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November 21, 2001

Guidelines for Diagnosis and Treatment of High Cholesterol

Author Affiliations

Stephen J.LurieMD, PhD, Senior EditorIndividualAuthorJody W.ZylkeMD, Contributing EditorIndividualAuthor

JAMA. 2001;286(19):2400-2402. doi:10.1001/jama.286.19.2398

To the Editor: The guidelines of the National Cholesterol Education Program (NCEP) Expert Panel on Detection, Evaluation, and Treatment of High Blood Cholesterol in Adults (Adult Treatment Panel [ATP] III)1 are too complex for use in primary care. It will be the rare family physician who takes time to figure out a Framingham Risk Score.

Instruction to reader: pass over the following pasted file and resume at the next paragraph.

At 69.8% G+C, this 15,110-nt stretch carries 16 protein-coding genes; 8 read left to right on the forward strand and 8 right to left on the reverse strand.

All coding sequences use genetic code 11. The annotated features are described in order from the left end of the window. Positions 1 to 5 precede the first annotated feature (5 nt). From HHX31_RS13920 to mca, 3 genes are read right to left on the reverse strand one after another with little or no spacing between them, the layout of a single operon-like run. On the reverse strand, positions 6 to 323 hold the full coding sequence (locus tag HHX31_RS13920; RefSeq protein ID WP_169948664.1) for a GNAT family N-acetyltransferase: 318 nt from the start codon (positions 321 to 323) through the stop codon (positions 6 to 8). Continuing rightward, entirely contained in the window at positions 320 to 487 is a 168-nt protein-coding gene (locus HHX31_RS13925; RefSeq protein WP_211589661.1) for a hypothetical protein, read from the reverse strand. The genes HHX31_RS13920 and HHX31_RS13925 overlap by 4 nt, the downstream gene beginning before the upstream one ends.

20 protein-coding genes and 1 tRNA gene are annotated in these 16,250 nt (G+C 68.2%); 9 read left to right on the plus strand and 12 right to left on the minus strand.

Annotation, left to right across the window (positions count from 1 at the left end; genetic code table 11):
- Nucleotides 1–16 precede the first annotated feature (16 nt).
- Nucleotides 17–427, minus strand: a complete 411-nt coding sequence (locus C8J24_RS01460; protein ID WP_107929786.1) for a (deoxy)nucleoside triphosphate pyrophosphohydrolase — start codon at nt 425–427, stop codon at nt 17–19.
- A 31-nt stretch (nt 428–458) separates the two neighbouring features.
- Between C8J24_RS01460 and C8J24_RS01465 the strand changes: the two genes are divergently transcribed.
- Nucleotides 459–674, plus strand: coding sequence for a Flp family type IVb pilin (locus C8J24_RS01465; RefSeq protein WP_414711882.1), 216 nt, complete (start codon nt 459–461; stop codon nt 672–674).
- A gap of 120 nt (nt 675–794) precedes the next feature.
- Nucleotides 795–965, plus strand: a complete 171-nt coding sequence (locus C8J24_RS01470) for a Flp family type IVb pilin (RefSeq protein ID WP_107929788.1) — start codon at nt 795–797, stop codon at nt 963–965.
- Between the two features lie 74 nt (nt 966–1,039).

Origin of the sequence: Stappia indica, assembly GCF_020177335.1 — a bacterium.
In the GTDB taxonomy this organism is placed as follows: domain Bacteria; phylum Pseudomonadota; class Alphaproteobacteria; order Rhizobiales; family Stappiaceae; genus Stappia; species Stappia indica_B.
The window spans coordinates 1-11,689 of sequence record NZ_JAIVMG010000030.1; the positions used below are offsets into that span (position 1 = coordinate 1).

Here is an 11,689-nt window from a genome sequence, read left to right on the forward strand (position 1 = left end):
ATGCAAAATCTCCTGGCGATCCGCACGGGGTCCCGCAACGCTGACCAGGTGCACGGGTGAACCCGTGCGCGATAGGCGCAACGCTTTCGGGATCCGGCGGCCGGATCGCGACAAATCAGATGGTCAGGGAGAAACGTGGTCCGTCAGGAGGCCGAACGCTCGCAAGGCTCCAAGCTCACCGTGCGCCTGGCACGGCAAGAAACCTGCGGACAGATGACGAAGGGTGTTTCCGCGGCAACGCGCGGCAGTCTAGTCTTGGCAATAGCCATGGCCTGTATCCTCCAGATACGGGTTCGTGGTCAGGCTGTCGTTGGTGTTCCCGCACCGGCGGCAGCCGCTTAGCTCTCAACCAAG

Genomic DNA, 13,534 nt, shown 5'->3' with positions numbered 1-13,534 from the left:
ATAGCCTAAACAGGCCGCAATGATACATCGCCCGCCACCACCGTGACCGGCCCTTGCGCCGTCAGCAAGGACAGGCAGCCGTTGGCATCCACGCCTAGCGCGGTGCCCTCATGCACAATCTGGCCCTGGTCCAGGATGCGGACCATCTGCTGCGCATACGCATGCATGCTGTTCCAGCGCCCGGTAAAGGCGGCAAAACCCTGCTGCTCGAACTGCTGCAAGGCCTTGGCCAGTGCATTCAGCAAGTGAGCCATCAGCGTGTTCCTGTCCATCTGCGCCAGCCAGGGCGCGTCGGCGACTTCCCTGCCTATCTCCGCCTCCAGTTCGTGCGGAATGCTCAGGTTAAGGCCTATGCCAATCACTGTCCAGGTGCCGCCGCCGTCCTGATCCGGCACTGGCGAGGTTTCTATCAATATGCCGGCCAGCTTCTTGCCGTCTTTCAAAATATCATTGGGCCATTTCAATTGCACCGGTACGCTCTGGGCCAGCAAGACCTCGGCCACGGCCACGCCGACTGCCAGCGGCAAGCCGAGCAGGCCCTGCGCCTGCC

It is well known that low-density lipoprotein cholesterol (LDL-C) is atherogenic and that high-density lipoprotein cholesterol (HDL-C) is antiatherogenic, so combining LDL and HDL into a fraction, such as the cholesterol retention fraction (CRF, defined as [LDL−HDL]/LDL), gives a measure of the atherogenic-antiatherogenic balance. A higher systolic blood pressure (SBP) also conveys risk. Cigarette smoking may well be the most important risk factor for atherothrombotic disease.2 Plotting CRF and SBP (Figure 1), a threshold line can be drawn with defining loci (CRF = 0.74, SBP = 100; and CRF = 0.49, SBP = 140) below which, in the absence of cigarette smoking, atherothrombotic disease is rare (when it does occur, it does so late in life).2 In 8 published angiographic trials of atherosclerotic plaque regression, bringing the CRF and SBP below the threshold line resulted in angiographic stabilization/regression of coronary artery plaque in a minimum of 75% of cases.3 Such a graph is less complex than the new guidelines, and more likely to be widely used.